gotta-clue  asked:

h-how are "female orgasms" and spirituality linked?? like how did the author defend that statement?

NOPE!!! like good god ok I have this weird habit like after I climax I think “omg I want to research what just happened!” (bc I’m an academic lol) and like fuck you learn so many awful things about the way cis people of either gender think like if you look up anything where dudes are its the most caveman weird ass shit like MY STRENGTH MY SEED MY FOCUS MY DRIVE like its pretty much dr strangelove level PURITY OF ESSENCE shit meanwhile if theyre chicks then hoo boy take the one way ticket to t///erf town where you get to learn about the intrinsically ultrafeminine magic of vaginas and uteruses and how “female brains” are so infinitely delicate and complex and mystical just like wtf bro Ive spent my whole life around cis chicks and let me tell you they are just like trans chicks no matter how inferior our nervous systems supposedly are


“Well now, what happened is, one of our base commanders, he had a sort of… well, he went a little funny in the head. You know, just a little… funny. And, uh, he went and did a silly thing. Well, I’ll tell you what he did. He ordered his planes… to attack your country.”

Dr. Strangelove or: How I Learned to Stop Worrying and Love the Bomb (1964) dir. Stanley Kubrick


Stanley Kubrick – I started work on the screenplay with every intention of making the film a serious treatment of the problem of accidental nuclear war. As I kept trying to imagine the way in which things would really happen, ideas kept coming to me which I would discard because they were so ludicrous. I kept saying to myself: “I can’t do this. People will laugh.” But after a month or so I began to realize that all the things I was throwing out were the things which were most truthful. After all, what could be more absurd than the very idea of two mega-powers willing to wipe out all human life because of an accident, spiced up by political differences that will seem as meaningless to people a hundred years from now as the theological conflicts of the Middle Ages appear to us today? So it occurred to me that I was approaching the project in the wrong way. The only way to tell the story was as a black comedy or, better, a nightmare comedy, where the things you laugh at most are really the heart of the paradoxical postures that make a nuclear war possible.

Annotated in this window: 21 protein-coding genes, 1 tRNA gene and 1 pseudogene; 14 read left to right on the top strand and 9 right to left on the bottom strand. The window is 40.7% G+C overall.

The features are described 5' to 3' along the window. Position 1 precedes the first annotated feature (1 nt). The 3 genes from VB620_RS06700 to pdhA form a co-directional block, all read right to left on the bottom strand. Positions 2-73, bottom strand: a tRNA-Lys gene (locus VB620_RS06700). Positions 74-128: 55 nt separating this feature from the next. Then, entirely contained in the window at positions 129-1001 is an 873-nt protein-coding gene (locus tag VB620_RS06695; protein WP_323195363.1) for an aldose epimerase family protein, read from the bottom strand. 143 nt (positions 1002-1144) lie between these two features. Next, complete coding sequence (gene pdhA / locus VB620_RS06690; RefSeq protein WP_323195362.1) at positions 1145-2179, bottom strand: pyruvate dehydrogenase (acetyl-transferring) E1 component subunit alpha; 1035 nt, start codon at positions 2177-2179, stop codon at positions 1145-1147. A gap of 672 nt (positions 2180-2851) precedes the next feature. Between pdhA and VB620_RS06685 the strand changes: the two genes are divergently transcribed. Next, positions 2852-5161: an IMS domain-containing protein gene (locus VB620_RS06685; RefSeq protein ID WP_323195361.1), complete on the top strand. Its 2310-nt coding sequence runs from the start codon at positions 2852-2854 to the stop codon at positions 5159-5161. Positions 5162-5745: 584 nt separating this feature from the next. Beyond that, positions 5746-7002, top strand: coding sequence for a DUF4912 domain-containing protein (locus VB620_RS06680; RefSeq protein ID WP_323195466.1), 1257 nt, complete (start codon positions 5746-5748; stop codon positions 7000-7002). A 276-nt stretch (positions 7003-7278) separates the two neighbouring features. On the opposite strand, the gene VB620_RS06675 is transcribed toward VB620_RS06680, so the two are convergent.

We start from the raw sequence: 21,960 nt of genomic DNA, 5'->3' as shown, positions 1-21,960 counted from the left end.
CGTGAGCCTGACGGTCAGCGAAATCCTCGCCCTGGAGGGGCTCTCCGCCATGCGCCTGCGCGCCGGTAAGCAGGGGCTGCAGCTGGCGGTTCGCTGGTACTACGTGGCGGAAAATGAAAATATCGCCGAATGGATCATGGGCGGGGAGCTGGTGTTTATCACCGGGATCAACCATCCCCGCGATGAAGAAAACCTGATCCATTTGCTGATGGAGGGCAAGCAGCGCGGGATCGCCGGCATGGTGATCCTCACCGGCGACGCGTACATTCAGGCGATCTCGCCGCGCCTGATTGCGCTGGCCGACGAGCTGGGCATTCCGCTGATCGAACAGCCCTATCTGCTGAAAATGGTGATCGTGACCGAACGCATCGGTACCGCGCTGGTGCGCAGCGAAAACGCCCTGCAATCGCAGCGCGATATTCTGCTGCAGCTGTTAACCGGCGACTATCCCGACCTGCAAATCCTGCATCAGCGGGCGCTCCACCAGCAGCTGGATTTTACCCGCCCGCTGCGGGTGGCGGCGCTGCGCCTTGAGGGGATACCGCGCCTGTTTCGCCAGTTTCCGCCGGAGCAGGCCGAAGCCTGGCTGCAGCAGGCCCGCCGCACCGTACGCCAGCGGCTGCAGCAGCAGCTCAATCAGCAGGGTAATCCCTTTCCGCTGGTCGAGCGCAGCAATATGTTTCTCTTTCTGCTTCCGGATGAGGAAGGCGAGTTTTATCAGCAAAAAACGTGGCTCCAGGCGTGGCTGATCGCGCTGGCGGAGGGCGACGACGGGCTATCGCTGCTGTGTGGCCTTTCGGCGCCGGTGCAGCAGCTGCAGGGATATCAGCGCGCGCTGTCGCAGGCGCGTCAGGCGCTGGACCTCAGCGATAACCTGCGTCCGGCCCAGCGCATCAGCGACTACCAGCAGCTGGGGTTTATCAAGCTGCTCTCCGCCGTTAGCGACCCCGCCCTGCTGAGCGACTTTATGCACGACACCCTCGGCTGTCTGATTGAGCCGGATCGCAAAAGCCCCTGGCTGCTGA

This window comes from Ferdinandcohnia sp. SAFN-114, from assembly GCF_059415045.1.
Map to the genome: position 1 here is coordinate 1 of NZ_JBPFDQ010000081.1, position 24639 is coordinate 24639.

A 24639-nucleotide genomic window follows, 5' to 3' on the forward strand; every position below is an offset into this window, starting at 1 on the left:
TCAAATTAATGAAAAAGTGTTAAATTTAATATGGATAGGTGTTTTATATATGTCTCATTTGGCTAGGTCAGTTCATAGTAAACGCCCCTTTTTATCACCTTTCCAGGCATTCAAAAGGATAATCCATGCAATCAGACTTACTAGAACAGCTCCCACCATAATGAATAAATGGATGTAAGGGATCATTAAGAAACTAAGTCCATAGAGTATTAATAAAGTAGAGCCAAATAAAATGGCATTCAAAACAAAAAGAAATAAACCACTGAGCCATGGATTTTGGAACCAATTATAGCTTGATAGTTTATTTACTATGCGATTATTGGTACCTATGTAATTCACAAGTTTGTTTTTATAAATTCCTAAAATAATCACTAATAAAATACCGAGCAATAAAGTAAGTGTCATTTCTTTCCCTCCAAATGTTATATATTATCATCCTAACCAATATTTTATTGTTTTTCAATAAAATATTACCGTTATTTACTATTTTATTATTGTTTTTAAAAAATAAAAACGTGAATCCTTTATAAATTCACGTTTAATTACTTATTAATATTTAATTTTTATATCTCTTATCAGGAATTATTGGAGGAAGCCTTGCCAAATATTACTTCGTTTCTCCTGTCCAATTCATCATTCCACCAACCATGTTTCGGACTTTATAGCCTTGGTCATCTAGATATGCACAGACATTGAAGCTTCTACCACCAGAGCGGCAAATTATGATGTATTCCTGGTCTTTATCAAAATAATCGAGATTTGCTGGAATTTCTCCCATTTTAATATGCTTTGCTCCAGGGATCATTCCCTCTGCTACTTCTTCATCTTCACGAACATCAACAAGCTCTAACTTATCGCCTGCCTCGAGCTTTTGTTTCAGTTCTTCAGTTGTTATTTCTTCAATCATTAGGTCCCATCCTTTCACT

Peter Sellers – One day Stanley suggested that I should wear a black glove, which would look rather sinister on a man in a wheelchair. “Maybe he had some injury in a nuclear experiment of some sort,” Kubrick said. So I put on the black glove and looked at the arm and I suddenly thought, “Hey, that’s a storm-tropper’s arm.” So instead of leaving it there looking malignant I gave the arm a life of its own. That arm hated the rest of the body for having made a compromise. That arm was a Nazi.

George C. Scott – Kubrick has a brilliant eye; he sees more than the camera does. He walks in in the morning and says, “This is awful!” and you get used to kicking things around. I used to kid him by saying, “I should’ve gotten the screen credit for Dr. Strangelove because I wrote half the goddam picture.” There’s no B.S. with him, no pomposity, no vanity. The refreshing thing is he hates everything… He is certainly in command, and he’s so self-effacing and apologetic it’s impossible to be offended by him.

Sterling Hayden – I had a terrible time the first day in front of the camera. I lost control and went 48 takes working with a cigar, chewing on a cigar, blowing my lines, and sweating. Finally, I couldn’t take it and went up to Stanley and apologized. I said, “I’m sorry.” He said the most beautiful thing: “Don’t be sorry. The terror on your face might just give us the quality we need. (He said, "Us.”) If it doesn’t work out, come back in six or eight weeks, and we’ll do the scenes then. Don’t worry about it.“ I went back to my room with my wife, Kitty, got a little drunk that night, and had no more problem.


On this day in 1964, Stanley Kubrick’s comedy, Dr. Strangelove or: How I Learned to Stop Worrying and Love the Bomb was released in theaters. The director originally planned on an ending that included a pie fight which included his star Peter Sellers. After filming the fight, Kubrick later decided it didn’t fit into the story. “I decided it was farce and not consistent with the satiric tone of the rest of the film,” Kubrick explained in an interview in 1969.